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|Size:||Length: 3.1 to 3.9 inches (8 to 10 cm)|
|Weight:||Up to 0.5 ounce (14 g)|
|Diet:||Mostly insects, but sometimes seeds and berries|
|Distribution:||North America, Europe, North Africa and Asia|
|Young:||4 to 6 chicks, up to 2 times per year|
|Animal Predators:||Domestic cats, bobcats, owls, raccoons and foxes|
|IUCN Status:||No special status|
|Lifespan:||Average lifespan is 6 years|
<![if !supportLists]>· <![endif]>The winter wren is the smallest North American wren.
<![if !supportLists]>· <![endif]>The scientific name, troglodytes, means “cave dweller.”
<![if !supportLists]>· <![endif]>The winter wren is featured on a 1981 Iceland stamp.
<![if !supportLists]>· <![endif]>There are 59 species of wrens that all originated in the Western Hemisphere.
Winter wrens are small, reddish-brown birds with lighter coloured undersides. They have a relatively large head, a slender bill and dark barring on their belly. Males and females are similar in appearance. Their short, rounded tail is usually held upright.
<![if !supportEmptyParas]>Winter wrens live in areas where there are abundant, dense forests. They can be found throughout much of Canada and migrate south during the winter. In the U.S., they are found from southern Alaska all the way down the western seaboard to southern California. They are the only wrens to be found in Europe, including Great Britain, and they winter as far south as northern Africa. They are also present in parts of Asia, including Japan. Winter wrens are year-round residents of Iceland. Unlike house wrens, winter wrens are not frequent backyard visitors. They prefer to stay in heavily forested areas.
They eat mostly insects, but in some areas have been known to eat cedar seeds and small berries as well.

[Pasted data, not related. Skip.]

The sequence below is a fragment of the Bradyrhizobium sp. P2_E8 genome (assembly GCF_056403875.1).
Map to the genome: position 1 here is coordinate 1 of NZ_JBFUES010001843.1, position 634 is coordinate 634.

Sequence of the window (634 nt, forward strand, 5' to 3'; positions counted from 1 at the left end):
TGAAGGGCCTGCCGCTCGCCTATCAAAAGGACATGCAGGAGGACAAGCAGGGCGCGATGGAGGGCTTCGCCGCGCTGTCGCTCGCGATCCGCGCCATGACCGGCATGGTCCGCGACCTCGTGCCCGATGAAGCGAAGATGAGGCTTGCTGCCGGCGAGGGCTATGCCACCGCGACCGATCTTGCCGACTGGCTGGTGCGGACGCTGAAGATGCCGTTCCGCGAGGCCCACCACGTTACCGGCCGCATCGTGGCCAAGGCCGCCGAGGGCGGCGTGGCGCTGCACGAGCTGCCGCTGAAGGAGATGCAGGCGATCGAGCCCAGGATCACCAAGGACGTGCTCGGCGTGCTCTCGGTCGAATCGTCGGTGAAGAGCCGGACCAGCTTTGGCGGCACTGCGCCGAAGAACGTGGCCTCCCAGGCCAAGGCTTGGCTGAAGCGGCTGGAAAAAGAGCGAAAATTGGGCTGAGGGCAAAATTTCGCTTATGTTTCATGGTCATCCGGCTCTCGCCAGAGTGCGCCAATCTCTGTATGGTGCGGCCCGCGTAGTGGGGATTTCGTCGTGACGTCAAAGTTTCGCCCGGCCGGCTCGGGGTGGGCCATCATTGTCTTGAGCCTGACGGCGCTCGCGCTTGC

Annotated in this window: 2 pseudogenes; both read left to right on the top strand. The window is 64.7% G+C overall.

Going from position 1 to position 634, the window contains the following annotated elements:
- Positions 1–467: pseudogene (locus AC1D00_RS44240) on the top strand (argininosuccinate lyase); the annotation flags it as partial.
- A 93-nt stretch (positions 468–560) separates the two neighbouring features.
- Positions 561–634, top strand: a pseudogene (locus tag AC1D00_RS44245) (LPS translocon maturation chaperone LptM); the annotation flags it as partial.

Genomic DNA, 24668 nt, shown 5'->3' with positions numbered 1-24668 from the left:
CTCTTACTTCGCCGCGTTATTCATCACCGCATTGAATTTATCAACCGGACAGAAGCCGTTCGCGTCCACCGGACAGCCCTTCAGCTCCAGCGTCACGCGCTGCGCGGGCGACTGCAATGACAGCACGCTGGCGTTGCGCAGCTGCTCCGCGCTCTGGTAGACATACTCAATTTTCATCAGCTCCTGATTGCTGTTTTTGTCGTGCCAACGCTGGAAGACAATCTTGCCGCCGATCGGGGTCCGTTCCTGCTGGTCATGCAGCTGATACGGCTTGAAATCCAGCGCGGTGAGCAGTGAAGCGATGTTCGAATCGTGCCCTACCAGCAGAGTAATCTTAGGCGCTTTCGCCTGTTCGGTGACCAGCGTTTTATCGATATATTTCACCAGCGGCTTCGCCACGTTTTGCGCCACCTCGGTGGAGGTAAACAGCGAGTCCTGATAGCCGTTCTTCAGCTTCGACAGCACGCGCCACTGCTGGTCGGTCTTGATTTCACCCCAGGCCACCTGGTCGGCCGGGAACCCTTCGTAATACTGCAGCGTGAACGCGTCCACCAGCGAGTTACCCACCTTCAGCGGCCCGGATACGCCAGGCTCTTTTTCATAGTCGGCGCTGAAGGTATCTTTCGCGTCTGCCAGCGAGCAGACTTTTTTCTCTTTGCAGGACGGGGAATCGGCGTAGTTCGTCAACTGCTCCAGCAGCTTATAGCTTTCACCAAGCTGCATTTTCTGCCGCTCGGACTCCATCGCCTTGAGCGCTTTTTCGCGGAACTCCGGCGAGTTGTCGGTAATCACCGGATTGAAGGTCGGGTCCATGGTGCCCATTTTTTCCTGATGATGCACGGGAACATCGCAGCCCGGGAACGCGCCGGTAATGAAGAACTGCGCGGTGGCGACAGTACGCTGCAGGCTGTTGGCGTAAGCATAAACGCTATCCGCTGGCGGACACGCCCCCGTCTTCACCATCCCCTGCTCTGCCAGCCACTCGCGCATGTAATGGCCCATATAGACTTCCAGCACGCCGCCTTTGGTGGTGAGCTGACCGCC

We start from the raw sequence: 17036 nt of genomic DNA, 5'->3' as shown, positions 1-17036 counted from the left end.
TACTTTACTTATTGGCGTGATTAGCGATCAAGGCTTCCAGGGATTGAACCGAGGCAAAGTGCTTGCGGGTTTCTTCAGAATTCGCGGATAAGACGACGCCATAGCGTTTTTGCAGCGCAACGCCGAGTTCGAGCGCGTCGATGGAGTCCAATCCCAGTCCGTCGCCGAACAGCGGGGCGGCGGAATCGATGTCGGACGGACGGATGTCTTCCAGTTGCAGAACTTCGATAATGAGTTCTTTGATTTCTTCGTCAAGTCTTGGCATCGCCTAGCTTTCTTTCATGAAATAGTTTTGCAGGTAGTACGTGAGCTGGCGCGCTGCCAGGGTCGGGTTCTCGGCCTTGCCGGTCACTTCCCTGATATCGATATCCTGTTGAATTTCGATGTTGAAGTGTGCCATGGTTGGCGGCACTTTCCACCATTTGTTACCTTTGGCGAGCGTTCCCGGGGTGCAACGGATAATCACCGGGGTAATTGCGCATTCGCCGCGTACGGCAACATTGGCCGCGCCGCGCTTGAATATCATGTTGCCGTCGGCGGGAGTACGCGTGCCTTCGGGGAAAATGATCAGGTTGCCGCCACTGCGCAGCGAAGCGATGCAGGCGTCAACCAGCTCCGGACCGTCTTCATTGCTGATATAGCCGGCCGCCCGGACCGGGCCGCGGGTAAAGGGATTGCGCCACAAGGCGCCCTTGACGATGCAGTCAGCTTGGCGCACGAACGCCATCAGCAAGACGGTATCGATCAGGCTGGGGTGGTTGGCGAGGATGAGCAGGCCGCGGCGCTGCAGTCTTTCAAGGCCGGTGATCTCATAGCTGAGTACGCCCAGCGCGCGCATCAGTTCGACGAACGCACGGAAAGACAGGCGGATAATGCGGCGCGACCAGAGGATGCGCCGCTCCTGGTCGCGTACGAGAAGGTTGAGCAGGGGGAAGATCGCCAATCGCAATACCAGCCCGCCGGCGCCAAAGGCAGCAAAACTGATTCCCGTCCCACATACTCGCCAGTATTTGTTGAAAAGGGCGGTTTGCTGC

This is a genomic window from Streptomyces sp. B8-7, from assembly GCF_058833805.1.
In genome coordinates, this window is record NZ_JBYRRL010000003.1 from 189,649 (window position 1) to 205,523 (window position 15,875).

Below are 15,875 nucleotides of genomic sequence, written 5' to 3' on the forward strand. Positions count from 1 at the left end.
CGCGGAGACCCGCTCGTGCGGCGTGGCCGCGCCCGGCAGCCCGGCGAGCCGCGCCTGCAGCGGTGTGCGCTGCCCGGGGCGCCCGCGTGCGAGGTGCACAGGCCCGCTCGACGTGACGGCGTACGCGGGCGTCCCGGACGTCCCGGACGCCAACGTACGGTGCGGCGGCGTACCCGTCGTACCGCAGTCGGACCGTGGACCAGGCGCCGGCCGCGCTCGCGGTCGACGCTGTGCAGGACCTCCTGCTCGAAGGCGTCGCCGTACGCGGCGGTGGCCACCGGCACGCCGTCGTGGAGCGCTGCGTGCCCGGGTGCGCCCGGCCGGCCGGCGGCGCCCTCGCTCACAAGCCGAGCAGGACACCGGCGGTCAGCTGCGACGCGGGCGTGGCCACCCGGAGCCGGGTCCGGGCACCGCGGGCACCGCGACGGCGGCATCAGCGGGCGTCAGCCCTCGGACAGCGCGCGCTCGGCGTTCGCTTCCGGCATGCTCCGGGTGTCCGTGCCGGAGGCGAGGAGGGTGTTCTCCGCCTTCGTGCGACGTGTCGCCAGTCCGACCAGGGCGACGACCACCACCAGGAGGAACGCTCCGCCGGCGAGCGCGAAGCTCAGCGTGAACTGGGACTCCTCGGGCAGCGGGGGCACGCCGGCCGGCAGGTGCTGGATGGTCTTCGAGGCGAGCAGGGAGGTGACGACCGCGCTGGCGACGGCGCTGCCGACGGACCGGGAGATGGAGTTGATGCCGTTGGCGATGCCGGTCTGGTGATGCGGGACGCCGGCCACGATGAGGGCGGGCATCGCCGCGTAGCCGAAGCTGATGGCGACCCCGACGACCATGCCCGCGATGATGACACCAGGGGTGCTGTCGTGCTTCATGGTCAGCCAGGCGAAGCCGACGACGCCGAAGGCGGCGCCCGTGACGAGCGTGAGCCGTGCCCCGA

Unlike many other species of birds, the male winter wren is the nest builder rather than the female. A male usually builds several nests within his territory, but most of them are “dummies” to keep other birds from using the same area. He uses abandoned woodpecker holes, natural holes, rocky crevices or the underside of stumps, and lines them with twigs, fur, hair, feathers, moss and/or grass. The nest is typically close to a stream or another source of fresh water. When the nest is ready, the female lays several brown-flecked white eggs. She incubates them for up to 16 days, while the male brings her food and guards the nest from intruders. When the chicks hatch, both the female and the male bring food back to the nest. The young fledge at just over two weeks of age.
Winter wrens are busy, noisy birds. They are more often heard than seen, as they chatter and sing their cheery songs. Winter wrens never stop moving—they even wag their tails as they sit. They are susceptible to long periods of cold and may gather in groups of up to 60 in one nest to keep warm during cold spells.
Winter wrens are common throughout their range and are not a conservation concern.
Winter Wren Wildlife Fact File, IM Pub, US
C. and Greensmith, A. (1993). Birds of the World. London: Dorling Kindersley
Geographic Field Guide to the Birds of North America (1999)